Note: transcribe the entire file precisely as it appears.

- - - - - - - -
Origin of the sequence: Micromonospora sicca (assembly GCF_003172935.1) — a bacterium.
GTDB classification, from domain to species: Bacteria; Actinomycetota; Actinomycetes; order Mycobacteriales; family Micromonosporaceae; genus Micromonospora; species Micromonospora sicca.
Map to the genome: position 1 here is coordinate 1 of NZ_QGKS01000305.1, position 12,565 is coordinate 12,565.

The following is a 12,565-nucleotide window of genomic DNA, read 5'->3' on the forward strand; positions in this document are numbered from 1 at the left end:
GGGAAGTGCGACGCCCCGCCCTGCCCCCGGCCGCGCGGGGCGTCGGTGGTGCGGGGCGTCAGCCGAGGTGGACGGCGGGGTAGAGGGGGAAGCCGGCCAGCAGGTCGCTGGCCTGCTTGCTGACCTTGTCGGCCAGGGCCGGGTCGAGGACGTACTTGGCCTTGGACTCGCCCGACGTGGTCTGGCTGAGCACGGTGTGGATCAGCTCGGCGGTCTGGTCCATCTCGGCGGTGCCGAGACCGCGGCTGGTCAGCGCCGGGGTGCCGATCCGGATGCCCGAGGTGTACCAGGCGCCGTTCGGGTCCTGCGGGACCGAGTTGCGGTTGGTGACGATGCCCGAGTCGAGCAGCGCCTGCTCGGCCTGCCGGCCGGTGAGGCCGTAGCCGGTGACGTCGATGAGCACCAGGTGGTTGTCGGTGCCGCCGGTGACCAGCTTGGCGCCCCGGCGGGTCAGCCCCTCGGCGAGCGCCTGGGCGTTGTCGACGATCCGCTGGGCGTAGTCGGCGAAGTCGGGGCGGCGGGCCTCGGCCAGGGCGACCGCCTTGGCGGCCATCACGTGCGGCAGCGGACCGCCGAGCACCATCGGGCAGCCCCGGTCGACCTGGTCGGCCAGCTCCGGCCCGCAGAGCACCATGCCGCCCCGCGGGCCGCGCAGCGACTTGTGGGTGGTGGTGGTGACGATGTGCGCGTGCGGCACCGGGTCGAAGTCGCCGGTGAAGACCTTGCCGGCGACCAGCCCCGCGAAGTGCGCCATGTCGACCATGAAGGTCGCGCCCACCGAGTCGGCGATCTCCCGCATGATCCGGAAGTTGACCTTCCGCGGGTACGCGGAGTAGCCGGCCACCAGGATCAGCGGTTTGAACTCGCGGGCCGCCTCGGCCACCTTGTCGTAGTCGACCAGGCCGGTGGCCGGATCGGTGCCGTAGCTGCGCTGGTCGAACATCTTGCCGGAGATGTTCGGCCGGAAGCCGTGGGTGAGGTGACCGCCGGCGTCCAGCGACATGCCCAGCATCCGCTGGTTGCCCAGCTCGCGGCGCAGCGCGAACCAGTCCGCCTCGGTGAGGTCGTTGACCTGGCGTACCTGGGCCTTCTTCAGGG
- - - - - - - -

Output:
Origin of the sequence: Micromonospora sicca (assembly GCF_003172935.1) — a bacterium.
GTDB classification, from domain to species: Bacteria; Actinomycetota; Actinomycetes; order Mycobacteriales; family Micromonosporaceae; genus Micromonospora; species Micromonospora sicca.
Map to the genome: position 1 here is coordinate 1 of NZ_QGKS01000305.1, position 12,565 is coordinate 12,565.

The following is a 12,565-nucleotide window of genomic DNA, read 5'->3' on the forward strand; positions in this document are numbered from 1 at the left end:
GGGAAGTGCGACGCCCCGCCCTGCCCCCGGCCGCGCGGGGCGTCGGTGGTGCGGGGCGTCAGCCGAGGTGGACGGCGGGGTAGAGGGGGAAGCCGGCCAGCAGGTCGCTGGCCTGCTTGCTGACCTTGTCGGCCAGGGCCGGGTCGAGGACGTACTTGGCCTTGGACTCGCCCGACGTGGTCTGGCTGAGCACGGTGTGGATCAGCTCGGCGGTCTGGTCCATCTCGGCGGTGCCGAGACCGCGGCTGGTCAGCGCCGGGGTGCCGATCCGGATGCCCGAGGTGTACCAGGCGCCGTTCGGGTCCTGCGGGACCGAGTTGCGGTTGGTGACGATGCCCGAGTCGAGCAGCGCCTGCTCGGCCTGCCGGCCGGTGAGGCCGTAGCCGGTGACGTCGATGAGCACCAGGTGGTTGTCGGTGCCGCCGGTGACCAGCTTGGCGCCCCGGCGGGTCAGCCCCTCGGCGAGCGCCTGGGCGTTGTCGACGATCCGCTGGGCGTAGTCGGCGAAGTCGGGGCGGCGGGCCTCGGCCAGGGCGACCGCCTTGGCGGCCATCACGTGCGGCAGCGGACCGCCGAGCACCATCGGGCAGCCCCGGTCGACCTGGTCGGCCAGCTCCGGCCCGCAGAGCACCATGCCGCCCCGCGGGCCGCGCAGCGACTTGTGGGTGGTGGTGGTGACGATGTGCGCGTGCGGCACCGGGTCGAAGTCGCCGGTGAAGACCTTGCCGGCGACCAGCCCCGCGAAGTGCGCCATGTCGACCATGAAGGTCGCGCCCACCGAGTCGGCGATCTCCCGCATGATCCGGAAGTTGACCTTCCGCGGGTACGCGGAGTAGCCGGCCACCAGGATCAGCGGTTTGAACTCGCGGGCCGCCTCGGCCACCTTGTCGTAGTCGACCAGGCCGGTGGCCGGATCGGTGCCGTAGCTGCGCTGGTCGAACATCTTGCCGGAGATGTTCGGCCGGAAGCCGTGGGTGAGGTGACCGCCGGCGTCCAGCGACATGCCCAGCATCCGCTGGTTGCCCAGCTCGCGGCGCAGCGCGAACCAGTCCGCCTCGGTGAGGTCGTTGACCTGGCGTACCTGGGCCTTCTTCAGGG